Actor Riggan Thomson (Michael Keaton, in a self-referential tour de force) is washed up after quitting a popular superhero franchise. Now he's looking for career and personal redemption in his Broadway adaptation of a Raymond Carver story, helped and hindered by his put-upon lawyer (Zack Galifianakis), his neurotic daughter and assistant (Emma Stone), a powerful theater critic who hates Hollywood dabblers (Lindsay Duncan) and his play's stars, Laura (Andrea Riseborough), Lesley (Naomi Watts) and Mike Shiner (Edward Norton), a gifted but self-righteous method actor. Meanwhile, Thomson, who either has supernatural powers or is deranged, is haunted by the mocking, disembodied voice of Birdman. Director Alejandro González Iñárritu channels these tensions into a film that's both exhilarating and infuriating. Shot largely at the venerable St. James Theatre, Birdman looks like one extended take thanks to artful transitions, with gliding tracking shots and clipped dialogue that recall Robert Altman. The film falters along its edges, including romantic dalliances that feel like filler. Iñárritu pushes through a couple of durable endings for a denouement that feels like one flight of fancy too far. But this is an acting master class that skewers the self-indulgent acting process, an exaltation of Broadway that satirizes its untidy backstage, a film that proselytizes the artistic purity of theater, a scoff at social media that ultimately concedes its power. The message might be muddled, but the delivery soars.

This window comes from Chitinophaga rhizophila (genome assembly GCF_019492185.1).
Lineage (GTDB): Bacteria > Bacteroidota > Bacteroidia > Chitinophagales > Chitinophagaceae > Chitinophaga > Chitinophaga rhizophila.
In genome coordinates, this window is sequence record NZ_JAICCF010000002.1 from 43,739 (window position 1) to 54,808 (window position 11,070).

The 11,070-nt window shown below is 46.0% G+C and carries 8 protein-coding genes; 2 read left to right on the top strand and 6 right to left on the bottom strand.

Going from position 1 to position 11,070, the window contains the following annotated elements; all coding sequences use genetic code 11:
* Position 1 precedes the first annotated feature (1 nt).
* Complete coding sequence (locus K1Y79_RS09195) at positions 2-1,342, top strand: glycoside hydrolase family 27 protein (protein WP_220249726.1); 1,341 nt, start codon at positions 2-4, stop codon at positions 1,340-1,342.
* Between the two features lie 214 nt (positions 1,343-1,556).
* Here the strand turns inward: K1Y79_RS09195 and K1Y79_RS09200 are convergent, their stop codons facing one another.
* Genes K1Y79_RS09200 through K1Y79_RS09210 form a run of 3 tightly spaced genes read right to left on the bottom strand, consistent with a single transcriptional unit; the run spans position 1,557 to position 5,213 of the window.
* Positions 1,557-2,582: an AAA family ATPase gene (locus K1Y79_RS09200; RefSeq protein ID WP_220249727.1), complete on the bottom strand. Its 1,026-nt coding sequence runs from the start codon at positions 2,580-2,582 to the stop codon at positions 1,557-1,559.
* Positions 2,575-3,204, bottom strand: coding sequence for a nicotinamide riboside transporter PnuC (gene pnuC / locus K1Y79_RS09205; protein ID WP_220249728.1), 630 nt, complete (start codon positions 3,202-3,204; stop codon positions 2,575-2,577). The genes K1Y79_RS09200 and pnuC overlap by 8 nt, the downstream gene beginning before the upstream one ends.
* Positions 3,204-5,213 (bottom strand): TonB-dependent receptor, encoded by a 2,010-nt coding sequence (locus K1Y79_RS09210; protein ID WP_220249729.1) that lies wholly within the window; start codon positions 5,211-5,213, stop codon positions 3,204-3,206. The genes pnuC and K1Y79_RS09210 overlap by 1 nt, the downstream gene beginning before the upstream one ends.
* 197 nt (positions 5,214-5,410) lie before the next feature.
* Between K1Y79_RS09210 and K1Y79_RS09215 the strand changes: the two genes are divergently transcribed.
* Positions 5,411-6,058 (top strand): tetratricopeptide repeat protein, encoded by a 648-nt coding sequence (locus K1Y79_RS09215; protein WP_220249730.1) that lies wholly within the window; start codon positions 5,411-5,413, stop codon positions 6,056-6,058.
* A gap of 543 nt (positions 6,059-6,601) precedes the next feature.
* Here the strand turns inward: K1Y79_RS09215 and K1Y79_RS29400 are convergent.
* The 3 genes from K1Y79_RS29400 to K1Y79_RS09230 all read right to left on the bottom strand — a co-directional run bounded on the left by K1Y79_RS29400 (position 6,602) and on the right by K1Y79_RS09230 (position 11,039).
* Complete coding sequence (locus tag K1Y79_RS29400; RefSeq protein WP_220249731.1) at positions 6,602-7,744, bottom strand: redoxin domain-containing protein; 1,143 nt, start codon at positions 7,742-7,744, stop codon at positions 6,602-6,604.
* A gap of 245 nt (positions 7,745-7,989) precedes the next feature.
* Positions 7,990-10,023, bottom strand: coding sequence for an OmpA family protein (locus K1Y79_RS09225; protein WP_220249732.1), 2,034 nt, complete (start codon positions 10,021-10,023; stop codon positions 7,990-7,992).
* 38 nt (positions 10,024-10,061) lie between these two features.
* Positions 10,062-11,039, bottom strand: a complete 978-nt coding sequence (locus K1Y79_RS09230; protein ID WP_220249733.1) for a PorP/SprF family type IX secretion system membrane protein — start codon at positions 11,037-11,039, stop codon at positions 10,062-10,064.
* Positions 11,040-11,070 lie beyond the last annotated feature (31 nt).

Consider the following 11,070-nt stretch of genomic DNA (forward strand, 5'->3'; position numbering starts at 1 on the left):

Official Site: www.birdmanthemovie.com
Director: Alejandro González Iñárritu
Writer: Alejandro G. Iñárritu, Nicolás Giacobone, Alexander Dinelaris, Jr. and Armando Bo
Cast: Michael Keaton, Zach Galifianakis, Edward Norton, Andrea Riseborough, Amy Ryan, Emma Stone and Naomi Watts
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